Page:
After the financial institution approves your application for a certificate, you have a limited period to transfer the minimum balance into it. Note: Opening a certificate in the same financial institution or credit union as your primary account facilitates transfers and makes it easier to view all your financial information through one interface.

Earning interest on a certificate

Certificates usually pay interest on a monthly basis. Some certificate accounts are structured differently, with semiannual or annual interest payments. Your interest rate depends on your initial balance and account term. Certificate interest rates are compounded, which means your earnings increase over time. To understand how much you will earn in interest, check its annual percentage yield or APY. The APY represents your annual earnings on the certificate with the compounded interest.

Credit unions and online banks might offer certificates with higher interest rates than your local financial institution. It might take time to shop around until you find the highest certificate interest rates. Fixed interest rates can be more stable than adjustable interest rates because you know the financial institution won't lower the rates during your account's term. Certificate interest is taxed when it's paid to you, not when you redeem the account, so keep that in mind when filing your annual tax returns.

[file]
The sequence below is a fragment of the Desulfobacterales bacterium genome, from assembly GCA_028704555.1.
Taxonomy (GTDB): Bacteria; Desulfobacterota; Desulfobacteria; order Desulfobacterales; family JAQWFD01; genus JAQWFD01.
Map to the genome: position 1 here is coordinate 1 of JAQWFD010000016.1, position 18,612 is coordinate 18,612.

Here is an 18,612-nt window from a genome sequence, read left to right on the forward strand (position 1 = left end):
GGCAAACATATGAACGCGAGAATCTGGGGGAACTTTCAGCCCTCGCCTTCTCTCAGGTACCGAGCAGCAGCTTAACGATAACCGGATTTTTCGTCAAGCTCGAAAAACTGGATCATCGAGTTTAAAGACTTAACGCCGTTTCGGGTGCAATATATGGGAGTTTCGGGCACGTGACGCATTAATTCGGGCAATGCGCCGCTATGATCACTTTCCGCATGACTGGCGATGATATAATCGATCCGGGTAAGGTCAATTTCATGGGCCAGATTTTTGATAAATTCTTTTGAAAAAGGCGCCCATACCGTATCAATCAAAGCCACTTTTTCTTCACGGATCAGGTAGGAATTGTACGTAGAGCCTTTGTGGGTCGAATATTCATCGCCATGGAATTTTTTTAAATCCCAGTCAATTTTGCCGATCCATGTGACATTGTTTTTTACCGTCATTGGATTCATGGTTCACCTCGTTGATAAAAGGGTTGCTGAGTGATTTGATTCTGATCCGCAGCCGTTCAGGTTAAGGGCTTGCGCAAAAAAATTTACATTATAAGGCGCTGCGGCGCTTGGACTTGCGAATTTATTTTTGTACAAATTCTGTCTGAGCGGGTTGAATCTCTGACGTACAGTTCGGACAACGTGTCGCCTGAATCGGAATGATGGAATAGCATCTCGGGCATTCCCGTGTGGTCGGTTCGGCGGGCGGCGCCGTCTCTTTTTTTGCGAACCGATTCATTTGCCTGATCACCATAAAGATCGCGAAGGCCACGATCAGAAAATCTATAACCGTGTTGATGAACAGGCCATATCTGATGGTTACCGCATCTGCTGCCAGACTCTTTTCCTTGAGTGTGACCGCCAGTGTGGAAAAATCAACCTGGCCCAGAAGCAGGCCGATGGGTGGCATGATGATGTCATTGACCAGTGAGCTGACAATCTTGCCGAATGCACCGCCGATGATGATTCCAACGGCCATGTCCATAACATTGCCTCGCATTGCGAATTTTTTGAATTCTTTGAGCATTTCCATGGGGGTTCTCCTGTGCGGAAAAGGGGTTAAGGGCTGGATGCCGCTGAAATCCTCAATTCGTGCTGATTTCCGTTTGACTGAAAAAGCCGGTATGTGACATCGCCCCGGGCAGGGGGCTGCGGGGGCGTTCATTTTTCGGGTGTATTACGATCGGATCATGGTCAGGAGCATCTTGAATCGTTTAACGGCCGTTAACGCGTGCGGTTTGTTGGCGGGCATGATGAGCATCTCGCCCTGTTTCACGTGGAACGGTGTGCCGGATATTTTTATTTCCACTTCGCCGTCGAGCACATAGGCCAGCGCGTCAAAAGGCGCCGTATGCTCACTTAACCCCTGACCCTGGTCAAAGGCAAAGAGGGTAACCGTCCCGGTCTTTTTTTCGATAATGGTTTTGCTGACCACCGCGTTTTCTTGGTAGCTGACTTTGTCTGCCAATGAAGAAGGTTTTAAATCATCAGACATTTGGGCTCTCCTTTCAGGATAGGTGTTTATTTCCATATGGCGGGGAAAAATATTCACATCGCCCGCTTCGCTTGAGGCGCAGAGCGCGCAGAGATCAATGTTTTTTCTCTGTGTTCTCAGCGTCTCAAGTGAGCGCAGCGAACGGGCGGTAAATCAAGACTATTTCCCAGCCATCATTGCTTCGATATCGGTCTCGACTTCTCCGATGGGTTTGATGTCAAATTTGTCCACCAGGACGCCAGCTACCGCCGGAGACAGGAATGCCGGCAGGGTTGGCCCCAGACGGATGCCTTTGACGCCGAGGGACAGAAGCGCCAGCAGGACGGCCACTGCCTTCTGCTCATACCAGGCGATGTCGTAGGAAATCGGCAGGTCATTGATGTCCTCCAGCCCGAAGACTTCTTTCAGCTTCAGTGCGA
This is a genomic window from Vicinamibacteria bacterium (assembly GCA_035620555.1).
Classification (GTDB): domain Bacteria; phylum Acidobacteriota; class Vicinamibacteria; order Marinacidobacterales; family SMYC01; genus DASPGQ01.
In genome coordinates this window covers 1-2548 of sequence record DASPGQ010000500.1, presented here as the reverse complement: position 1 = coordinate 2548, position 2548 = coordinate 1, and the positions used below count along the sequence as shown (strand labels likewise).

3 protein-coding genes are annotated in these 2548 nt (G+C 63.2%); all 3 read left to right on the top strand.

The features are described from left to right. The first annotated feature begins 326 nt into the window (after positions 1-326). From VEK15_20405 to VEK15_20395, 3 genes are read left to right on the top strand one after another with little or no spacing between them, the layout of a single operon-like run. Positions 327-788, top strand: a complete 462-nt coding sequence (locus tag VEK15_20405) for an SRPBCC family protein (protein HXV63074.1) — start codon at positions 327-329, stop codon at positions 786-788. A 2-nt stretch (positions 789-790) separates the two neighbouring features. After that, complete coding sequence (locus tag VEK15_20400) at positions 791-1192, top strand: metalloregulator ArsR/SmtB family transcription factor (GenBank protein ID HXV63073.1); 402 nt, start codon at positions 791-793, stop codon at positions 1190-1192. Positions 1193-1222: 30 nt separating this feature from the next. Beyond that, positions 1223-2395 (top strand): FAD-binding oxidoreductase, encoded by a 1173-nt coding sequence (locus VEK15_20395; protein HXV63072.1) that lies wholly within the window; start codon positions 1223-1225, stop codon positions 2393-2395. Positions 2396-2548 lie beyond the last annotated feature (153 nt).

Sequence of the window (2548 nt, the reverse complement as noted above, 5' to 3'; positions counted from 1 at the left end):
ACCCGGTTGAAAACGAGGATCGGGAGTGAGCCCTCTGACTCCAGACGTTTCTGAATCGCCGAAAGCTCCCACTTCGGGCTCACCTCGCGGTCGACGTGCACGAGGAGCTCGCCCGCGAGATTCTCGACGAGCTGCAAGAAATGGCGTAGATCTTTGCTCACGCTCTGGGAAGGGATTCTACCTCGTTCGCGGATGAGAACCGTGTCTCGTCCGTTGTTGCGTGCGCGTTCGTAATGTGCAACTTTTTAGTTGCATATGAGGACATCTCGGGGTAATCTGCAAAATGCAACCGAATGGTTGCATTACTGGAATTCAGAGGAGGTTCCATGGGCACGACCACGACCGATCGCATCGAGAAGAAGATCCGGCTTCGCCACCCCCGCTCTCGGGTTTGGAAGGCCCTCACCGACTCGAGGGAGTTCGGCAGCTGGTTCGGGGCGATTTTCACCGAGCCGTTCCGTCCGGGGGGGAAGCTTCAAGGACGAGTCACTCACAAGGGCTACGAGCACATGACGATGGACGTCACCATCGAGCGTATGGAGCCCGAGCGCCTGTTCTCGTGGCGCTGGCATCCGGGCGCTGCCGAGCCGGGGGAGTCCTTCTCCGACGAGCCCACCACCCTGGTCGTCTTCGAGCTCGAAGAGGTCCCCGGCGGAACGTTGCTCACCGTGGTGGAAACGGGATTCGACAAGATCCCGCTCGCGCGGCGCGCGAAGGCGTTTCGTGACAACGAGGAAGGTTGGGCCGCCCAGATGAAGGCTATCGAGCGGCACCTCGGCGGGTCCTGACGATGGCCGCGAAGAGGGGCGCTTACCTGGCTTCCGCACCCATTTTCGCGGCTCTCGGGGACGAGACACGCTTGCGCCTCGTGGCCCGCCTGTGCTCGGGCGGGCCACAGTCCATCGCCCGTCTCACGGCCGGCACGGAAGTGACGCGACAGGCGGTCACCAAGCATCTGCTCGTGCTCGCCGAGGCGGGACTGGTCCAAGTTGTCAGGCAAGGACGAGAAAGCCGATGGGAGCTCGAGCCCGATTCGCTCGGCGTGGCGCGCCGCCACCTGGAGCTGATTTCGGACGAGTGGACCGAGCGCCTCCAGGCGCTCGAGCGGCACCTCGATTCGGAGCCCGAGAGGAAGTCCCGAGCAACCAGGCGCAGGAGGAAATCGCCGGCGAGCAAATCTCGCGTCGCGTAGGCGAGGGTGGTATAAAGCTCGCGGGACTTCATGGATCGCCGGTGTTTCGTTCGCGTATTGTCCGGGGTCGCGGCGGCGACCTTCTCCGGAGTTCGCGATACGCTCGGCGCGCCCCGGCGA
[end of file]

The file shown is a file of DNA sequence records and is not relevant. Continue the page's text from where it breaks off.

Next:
Building a certificate ladder

The economy plays a part in what the certificate rates will be. Certificate holders win when interest rates go up. But what happens if it looks like interest rates will rise but you've already committed yourself to a long-term certificate account, and you don't want to pay an early redemption penalty? That's why some savvy investors build certificate ladders.

Certificate laddering means you split up your investment into multiple certificates. Each certificate has a different term length. The result is a different certificate reaches maturity at different times, allowing you to take advantage of higher interest rates at any time while keeping some of your funds accessible.

Certificate redemption

Your financial institution will send you a notice before your certificate's maturity date, as required by law. Depending on the type of account you have, you can close the certificate and redeem the funds, renew the certificate's term, or make additional deposits to earn more interest. You could also roll the certificate and merge it into a new term. Ensure you review and confirm your renewal decision so your certificate options are in line with your financial needs.

You don't have to wait for the maturity date to redeem your certificate, but when you close your account prematurely, the financial institution might impose an early redemption penalty. The early withdrawal penalty is calculated as the interest generated over a certain number of months.

Now that you know the answer to "What is a certificate" are you ready to save with one? Alliant offers several convenient ways for you to open a certificate. If you're already an Alliant member, just log in to online banking, select Open a New Account in the left sidebar and follow the prompts. If you're not yet a member, review our Certificates page for steps on how to apply.

Need more information about our savings plans and certificates? Consider these links:

* Your deposits are federally insured up to $250,000 and backed by the full faith and credit of the United States Government.